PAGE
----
Nearly 70 years after the end of the Second World War, Germany is still hunting Nazis. In a February raid on nine places housing suspected Nazis, German officials arrested three, and another was arrested in May — which makes it sound like the nation is still committed to bringing the remaining facilitators of the Third Reich to justice. But is that really the case? Some Germans fear that the last Nazis will never be brought in, and that resolution for the Second World War could never come. They cite a failure of followthrough on the part of the German judiciary, but also a larger social issue within a nation that’s very uncomfortable with one of the darkest parts of its past.
In the wake of World War II, Germany was broken up among the allied powers, and the beaten, defeated nation set to repairing itself and recovering under the watchful eye of France, Britain, America and Russia. Global outrage seethed over the concentration camps and the stirring, horrific images that had circulated around the world during liberation, turning them into Germany’s national shame. Nazi-hunters criss-crossed the globe looking for people to bring to trial, in a series of cases that established critical caselaw, including a debunking of the claim that “following orders” serves as a defense against war crimes.
As the allied powers withdrew, Germany was left to wrestle with its past on its own. For decades, many Germans avoided discussing Hitler and the legacy of the Nazis at all, preferring to focus on rebuilding their future and looking forward. As the years passed, though, the nation began to develop a more complex relationship to the Nazis, as reflected in the current German legal system, history lessons, and more — while children in almost every nation learn about the concentration camps, the Holocaust, and Hitler, in Germany, these lessons take on additional, and complex, tones. The nation also has extremely strict laws about neo-Nazis and Nazi-related speech.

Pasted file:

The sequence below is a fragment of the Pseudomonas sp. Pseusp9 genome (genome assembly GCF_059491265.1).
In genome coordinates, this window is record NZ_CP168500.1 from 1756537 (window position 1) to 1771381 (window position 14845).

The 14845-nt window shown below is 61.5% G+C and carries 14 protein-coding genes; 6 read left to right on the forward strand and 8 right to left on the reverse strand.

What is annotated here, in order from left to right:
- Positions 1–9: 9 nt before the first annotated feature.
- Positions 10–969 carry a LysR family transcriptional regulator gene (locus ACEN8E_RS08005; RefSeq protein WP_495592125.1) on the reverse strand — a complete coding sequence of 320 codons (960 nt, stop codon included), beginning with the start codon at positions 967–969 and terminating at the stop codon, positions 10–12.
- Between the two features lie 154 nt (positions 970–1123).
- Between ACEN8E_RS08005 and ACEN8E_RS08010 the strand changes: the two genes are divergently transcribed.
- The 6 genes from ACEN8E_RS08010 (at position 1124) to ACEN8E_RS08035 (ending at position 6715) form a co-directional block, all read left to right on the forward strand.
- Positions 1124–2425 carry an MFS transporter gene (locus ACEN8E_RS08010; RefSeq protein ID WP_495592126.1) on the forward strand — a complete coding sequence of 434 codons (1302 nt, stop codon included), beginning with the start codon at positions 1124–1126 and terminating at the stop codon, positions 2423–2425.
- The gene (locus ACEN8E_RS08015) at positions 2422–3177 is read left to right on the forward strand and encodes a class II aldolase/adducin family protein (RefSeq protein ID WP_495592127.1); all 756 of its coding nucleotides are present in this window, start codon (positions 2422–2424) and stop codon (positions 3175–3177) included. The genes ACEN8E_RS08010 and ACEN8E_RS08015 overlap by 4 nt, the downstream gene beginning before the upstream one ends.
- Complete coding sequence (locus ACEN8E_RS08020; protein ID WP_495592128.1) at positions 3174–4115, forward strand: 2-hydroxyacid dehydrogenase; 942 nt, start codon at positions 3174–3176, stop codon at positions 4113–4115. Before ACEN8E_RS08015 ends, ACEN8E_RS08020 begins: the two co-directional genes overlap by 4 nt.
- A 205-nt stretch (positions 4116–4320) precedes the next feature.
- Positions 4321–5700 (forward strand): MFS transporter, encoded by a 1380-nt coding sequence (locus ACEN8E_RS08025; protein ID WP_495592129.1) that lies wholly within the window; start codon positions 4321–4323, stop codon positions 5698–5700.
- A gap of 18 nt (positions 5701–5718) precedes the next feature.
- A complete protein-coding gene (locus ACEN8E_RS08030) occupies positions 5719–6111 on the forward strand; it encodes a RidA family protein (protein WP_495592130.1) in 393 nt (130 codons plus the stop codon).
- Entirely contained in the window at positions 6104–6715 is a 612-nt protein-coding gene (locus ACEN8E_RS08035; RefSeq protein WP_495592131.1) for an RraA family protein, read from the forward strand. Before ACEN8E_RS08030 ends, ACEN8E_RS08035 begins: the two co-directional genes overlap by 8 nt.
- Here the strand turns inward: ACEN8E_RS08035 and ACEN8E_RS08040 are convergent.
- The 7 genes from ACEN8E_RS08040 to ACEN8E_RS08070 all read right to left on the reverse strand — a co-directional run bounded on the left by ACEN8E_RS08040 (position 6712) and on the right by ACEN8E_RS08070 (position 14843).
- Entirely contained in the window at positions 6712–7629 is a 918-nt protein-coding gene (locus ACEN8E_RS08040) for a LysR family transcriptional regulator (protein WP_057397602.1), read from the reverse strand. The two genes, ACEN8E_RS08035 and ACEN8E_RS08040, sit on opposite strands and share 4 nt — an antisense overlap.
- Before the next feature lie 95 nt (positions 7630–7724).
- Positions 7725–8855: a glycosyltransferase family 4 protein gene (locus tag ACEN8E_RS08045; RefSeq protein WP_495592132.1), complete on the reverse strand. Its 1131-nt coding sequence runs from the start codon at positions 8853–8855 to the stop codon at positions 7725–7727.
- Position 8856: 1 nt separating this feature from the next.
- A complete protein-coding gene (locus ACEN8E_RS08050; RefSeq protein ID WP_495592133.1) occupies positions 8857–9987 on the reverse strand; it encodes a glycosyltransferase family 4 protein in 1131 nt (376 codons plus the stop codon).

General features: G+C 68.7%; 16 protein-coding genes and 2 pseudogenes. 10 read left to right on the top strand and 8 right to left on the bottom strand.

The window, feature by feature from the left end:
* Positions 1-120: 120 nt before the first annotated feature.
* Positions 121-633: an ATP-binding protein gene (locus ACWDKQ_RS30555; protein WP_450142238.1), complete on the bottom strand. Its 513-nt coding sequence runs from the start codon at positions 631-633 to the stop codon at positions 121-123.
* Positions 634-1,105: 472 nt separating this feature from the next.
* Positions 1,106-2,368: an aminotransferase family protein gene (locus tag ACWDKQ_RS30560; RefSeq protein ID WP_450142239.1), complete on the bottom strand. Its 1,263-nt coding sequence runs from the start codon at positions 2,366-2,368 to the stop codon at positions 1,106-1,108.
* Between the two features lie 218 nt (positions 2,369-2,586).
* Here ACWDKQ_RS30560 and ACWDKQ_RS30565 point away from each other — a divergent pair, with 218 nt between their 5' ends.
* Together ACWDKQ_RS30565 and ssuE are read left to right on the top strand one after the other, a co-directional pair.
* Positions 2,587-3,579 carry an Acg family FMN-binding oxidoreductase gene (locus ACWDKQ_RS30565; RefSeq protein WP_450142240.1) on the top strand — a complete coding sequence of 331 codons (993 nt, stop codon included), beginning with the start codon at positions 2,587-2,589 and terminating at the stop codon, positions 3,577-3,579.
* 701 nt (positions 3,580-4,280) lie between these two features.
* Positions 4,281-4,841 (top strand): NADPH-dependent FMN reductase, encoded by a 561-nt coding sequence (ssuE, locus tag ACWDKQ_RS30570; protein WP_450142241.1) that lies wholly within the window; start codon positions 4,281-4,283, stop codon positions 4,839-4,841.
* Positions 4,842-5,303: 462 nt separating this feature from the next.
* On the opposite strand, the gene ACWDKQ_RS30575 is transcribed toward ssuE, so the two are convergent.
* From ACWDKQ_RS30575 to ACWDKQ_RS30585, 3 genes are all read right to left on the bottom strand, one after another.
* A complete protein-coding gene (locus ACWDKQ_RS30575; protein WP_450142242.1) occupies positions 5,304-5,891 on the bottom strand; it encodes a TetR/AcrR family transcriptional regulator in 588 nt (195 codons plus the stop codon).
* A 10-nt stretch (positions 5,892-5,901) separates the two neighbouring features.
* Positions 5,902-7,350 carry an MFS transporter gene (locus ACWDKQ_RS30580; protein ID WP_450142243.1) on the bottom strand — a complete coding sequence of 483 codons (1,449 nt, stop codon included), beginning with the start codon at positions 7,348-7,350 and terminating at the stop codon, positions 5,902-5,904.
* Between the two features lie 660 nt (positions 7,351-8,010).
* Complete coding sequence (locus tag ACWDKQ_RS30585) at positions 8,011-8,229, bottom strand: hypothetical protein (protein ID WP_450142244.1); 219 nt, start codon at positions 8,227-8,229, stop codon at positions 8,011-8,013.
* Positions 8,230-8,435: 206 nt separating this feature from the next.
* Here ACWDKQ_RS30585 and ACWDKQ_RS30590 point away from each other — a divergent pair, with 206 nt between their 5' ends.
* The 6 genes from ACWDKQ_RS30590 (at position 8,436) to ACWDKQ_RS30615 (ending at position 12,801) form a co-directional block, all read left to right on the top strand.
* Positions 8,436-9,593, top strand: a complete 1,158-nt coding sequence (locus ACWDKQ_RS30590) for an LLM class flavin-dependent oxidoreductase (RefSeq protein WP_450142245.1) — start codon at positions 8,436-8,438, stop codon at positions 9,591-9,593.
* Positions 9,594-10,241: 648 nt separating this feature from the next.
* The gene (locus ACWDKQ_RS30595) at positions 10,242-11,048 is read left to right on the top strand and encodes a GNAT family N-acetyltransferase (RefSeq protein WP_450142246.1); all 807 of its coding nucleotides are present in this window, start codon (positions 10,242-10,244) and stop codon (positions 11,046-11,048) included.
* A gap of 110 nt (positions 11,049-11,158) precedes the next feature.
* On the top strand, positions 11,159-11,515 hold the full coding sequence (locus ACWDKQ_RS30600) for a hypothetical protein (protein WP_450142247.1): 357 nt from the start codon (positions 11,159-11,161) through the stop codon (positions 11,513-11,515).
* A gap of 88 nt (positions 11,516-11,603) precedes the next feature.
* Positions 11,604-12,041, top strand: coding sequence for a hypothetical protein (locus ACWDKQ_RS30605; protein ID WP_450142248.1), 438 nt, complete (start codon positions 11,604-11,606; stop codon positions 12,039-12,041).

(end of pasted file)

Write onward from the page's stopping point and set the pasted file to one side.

Despite the fact that a number of key Nazis were brought to trial at Nuremberg, many escaped, and while they were hunted down in nations like Argentina and the United States, many more escaped the attention of law enforcement. This was especially true for low-level members of the party, like secretaries and other support staff — in the United States, for example, Johann Breyer, a known Nazi, was left largely alone until new evidence proved that his level of involvement at the concentration camps was in fact much higher than previously believed. Before he could be extradited, he passed away, thanks to his extreme age by the time officials caught up with him.
This highlights a common problem: Germany has waited so long to aggressively pursue those involved in the workings of the Nazi party that many are dead, or dying, by the time justice catches up with them. Likewise, the documentation and tools needed to detain, indict and try former Nazis are hard to locate, forcing the judiciary system to release people who may have been intimately involved in the murder of millions of people during the Holocaust. The judiciary, and the German people, were so focused on recovery after the Second World War that they weren’t attentive to the need to track down and try accused Nazis when witnesses, paperwork and other evidence were readily available. Consequently, many have slipped through the cracks, and will never see justice.
Germany has been struggling with the need to reconcile its past in a global landscape that will never forget the Holocaust. In the years following the war, more Germans have become invested in pursuing Nazis, as new generations who lack the sense of personal complicity or failure felt by those who lived through the war are born.
These generations want to see justice, and feel like Germany can’t heal until the issue is addressed — but they may never get it.
Photo credit: Catherine Bulinski